Used 2011 Rolls-Royce Phantom Drophead Coupe Review
If you can afford the 2011 Rolls-Royce Phantom Drophead Coupe, you probably don't care what we think. Suffice it to say that no other convertible can match the Drophead's combination of luxury, prestige and curbside presence.
You've just disembarked from your 30-meter Azimut yacht after sailing through the Mediterranean. Well rested after a few weeks on the water, your lovely spouse by your side, you walk toward your awaiting motor car, a convertible (insert your choice here). Had you finished this sentence with something as bourgeois as a BMW or Mercedes-Benz, then shame on you. For those accustomed to the best of everything, nothing less than a 2011 Rolls-Royce Phantom Drophead Coupe will do.
Should you be scratching your head at the term "Drophead," know that it is simply British car jargon that means convertible top. Although it is 10 inches shorter than the standard Phantom, the Drophead Coupe (pronounced "coop-ay" in fine British tradition) is still a massive automobile. To put this into proper perspective, consider that it is but 2 inches shorter in length than a Chevy Suburban and weighs even more. The Drophead is also incredibly wide, which makes maneuvering in tight spots a rather tricky affair.
Everywhere your eyes fall and your hands touch, the Drophead provides breathtaking styling and luxury. The power-closing doors are hinged at the rear, giving the normally mundane aspect of ingress/egress a sense of occasion. The cabin is furnished in materials befitting a near-half-million-dollar car. No fewer than 18 cow hides are used to ensconce the cabin in rich leather. In addition to a palette of standard colors, the interior can be had, via Rolls' Bespoke services, in virtually any color the customer desires. The same goes for the exterior paint -- if you want your Drophead to be the only fuchsia one in the country club parking lot, Rolls will no doubt make it happen.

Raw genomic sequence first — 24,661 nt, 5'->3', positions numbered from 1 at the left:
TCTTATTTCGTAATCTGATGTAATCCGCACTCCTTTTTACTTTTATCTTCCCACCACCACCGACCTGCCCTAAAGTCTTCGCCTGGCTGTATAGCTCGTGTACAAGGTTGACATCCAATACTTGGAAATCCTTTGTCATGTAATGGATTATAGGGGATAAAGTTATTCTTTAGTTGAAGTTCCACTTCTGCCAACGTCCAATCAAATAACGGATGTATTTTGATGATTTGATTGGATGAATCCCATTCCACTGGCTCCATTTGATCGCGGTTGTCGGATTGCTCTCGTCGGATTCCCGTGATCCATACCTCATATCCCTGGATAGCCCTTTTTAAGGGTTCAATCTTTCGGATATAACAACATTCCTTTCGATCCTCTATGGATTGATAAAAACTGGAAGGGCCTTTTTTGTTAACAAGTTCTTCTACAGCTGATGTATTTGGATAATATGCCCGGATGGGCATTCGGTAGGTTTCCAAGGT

Speaking of styling, we'd be remiss if we didn't urge you to opt for the teakwood rear deck. Not exactly something you could replicate via your carpentry skills and the neighborhood lumber store, this cover for the dropped top resembles the gleaming wooden deck of a yacht. Thirty strips of matched Asian teak are joined together and accented with black caulking, creating a gorgeous design element that oozes class. Yes, the teakwood deck requires occasional oiling (recommended at each service interval), but it is bloody well worth it given the added touch of class it gives the Phantom.
Oh yes, there's a car under all this pomp and circumstance, and we're happy to report it's a mighty fine one. Meticulously engineered by BMW and Rolls-Royce, the Phantom Drophead Coupe perfectly blends the dynamic virtues of a modern German car with the style and panache expected of a classic British luxury automobile. The power from its V12 is immense yet refined, its ride is supple and its handling is surprisingly un-yachtlike. There are other high-end luxury convertibles, but none can truly stand tire to tire with the 2011 Rolls-Royce Phantom Drophead Coupe. If you have the means, there is no other automotive choice.
trim levels & features
The 2011 Rolls-Royce Phantom Drophead Coupe is a four-seat ultraluxury convertible with two rear-hinged doors.
Everything you'd expect from a luxury car is standard, along with 21-inch wheels, run-flat tires, an adjustable air suspension, power-closing doors, bi-xenon headlights, LED running lights, a two-piece "picnic" trunk lid, a five-layer convertible soft top, parking sensors, front and rear heated seats, power front seats, a power tilt-and-telescoping steering column, memory functions and multizone climate control. Electronic features includes Rolls-Royce emergency telematics, keyless ignition/entry, voice commands, Bluetooth, a navigation system and a 15-speaker Lexicon surround-sound stereo with an in-dash single-CD player, in-glovebox six-CD changer, an auxiliary audio jack and satellite radio with a lifetime subscription.